cricut adventures
…making cricut ready files from PDFs…

…making cricut ready files from PDFs…

I love a good printable. I do not love fussy cutting, especially since my good sharp pointed paper scissors have disappeared. I love die cuts and ephemera. I do not love the international shipping costs that are required to get most of them in my hot little hands. I do, however, have a cricut and a healthy sense of adventure.

Friends, it paid off. I have a lovely little bowl full of pre-cut paper goodies ready for all my advent journaling. Design Space doesn’t allow PDF imports, but I was able to wrangle a combination of photoshop, procreate, and my Cricut Maker, and come up with a solution. Two solutions, actually. And yes, I know none of these are cheap, however I have all of them, and a working proficiency in all of them, so in my case, an hour or so of stuffing around with files was a better option than paying international shipping. Plus, I actually kind of like mucking around and finding new ways to use the programs and tools I have on hand.

The first step was to convert to PNG – this is the file type you want to get those great transparent backgrounds. I used Photoshop, because I wanted to remove the background at the same time – it’s less fiddly than using the “remove background” in Design Space. If you don’t have photoshop but do have Acrobat Pro, you can export to PNG from there as well, without removing the background. There may be free tools out there that will also do this step (unfortunately Canva doesn’t do PDF uploads), but since these are the tools I have, these are the tools I use. If you know a free option, drop a comment below and I’ll update the post for people who don’t have photoshop.

To get started, open the PDF in Photoshop. I chose to simply work with one page at a time, so selected the page I wanted to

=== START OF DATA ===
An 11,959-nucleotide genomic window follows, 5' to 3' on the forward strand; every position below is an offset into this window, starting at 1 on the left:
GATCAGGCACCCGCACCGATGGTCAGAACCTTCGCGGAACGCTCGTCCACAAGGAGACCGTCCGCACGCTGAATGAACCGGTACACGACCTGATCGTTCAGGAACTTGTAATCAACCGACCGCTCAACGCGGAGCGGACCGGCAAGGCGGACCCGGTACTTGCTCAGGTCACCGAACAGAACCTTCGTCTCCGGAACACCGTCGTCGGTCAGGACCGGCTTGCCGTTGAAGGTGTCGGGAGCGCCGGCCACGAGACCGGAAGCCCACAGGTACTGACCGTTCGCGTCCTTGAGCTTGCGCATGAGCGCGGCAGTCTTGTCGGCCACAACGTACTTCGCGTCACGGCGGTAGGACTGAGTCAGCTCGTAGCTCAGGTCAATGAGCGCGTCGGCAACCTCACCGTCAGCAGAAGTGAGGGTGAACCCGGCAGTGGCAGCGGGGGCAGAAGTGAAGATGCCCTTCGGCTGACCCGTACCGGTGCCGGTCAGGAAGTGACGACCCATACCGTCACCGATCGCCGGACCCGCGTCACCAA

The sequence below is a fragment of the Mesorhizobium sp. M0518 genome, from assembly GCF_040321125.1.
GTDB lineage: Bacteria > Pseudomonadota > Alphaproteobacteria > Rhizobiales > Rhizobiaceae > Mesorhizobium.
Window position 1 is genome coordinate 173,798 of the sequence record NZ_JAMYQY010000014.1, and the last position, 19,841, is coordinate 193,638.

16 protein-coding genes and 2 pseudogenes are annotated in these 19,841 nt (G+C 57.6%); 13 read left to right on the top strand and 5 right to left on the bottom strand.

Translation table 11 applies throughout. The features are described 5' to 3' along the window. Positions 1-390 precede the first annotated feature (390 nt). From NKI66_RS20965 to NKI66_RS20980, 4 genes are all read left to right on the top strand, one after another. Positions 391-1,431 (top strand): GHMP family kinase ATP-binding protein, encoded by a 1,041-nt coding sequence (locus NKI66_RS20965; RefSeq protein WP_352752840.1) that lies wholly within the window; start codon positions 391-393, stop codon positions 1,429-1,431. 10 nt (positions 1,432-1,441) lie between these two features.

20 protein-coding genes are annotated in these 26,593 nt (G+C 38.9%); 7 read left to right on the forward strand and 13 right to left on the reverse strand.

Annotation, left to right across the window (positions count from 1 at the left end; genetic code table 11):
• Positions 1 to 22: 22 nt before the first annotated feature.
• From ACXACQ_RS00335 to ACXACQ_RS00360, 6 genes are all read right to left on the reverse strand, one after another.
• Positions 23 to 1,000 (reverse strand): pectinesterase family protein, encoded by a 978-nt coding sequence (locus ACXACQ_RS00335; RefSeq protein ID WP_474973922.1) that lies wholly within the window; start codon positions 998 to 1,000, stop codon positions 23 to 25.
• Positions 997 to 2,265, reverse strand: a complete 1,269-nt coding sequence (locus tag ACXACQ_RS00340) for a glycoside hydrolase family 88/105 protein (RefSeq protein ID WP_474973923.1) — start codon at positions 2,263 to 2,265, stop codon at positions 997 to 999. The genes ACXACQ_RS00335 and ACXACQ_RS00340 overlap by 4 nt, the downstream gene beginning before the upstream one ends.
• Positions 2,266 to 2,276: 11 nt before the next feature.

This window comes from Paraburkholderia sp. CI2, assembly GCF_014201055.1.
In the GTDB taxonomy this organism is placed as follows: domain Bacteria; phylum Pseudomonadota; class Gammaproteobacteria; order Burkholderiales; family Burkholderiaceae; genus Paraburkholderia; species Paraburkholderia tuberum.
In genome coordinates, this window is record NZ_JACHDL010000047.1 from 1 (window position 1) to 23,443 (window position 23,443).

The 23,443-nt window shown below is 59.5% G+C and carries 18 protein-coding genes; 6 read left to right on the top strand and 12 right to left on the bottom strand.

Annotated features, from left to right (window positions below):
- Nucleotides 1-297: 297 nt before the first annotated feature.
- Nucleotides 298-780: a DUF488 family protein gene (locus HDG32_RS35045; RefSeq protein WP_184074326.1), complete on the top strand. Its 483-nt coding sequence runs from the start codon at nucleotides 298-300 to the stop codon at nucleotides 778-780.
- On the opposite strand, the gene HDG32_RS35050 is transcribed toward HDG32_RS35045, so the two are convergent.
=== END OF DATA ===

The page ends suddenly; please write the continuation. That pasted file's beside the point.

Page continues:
Once the file is open, I want to remove the background. I could choose to do this in Design Space, but doing it now is quicker & neater. In the layers panel, double click in the open space next to the name of the layer. It will bring up the dialogue box below left. Towards the bottom, there are two sliders. The one we are working with is the top of the two – “this layer”. You want to grab the white end slider, and bump it just a touch to the left – so it says 254 not 255. We are only trying to get rid of the white, not any of the other, paler colours, so just a single step is fine. Being a digital file, it is a true, solid white we are working with, so that one step will knock it out.

Can you see now on the right, the background has turned from white to checkerboard? That’s it, that’s the background removed! At this point, we could also use the eraser tool to remove the items we don’t want cut. Because I wanted to add the edging in Procreate, I left the logos in place to erase on my iPad where my Apple Pencil gave me more control.

With the background removed, it’s time to do the final PNG conversion step! Go File –> Export –> Export As –> PNG. You want to save it as a png to preserve that lovely transparent background. If you save as a JPG, you’ll end up getting a white background again!

CONVERTING FROM ACROBAT: Your PNG will still have a white background. Once you import it into Design Space, use the remove background function to delete any of the white that you don’t want printed/cut.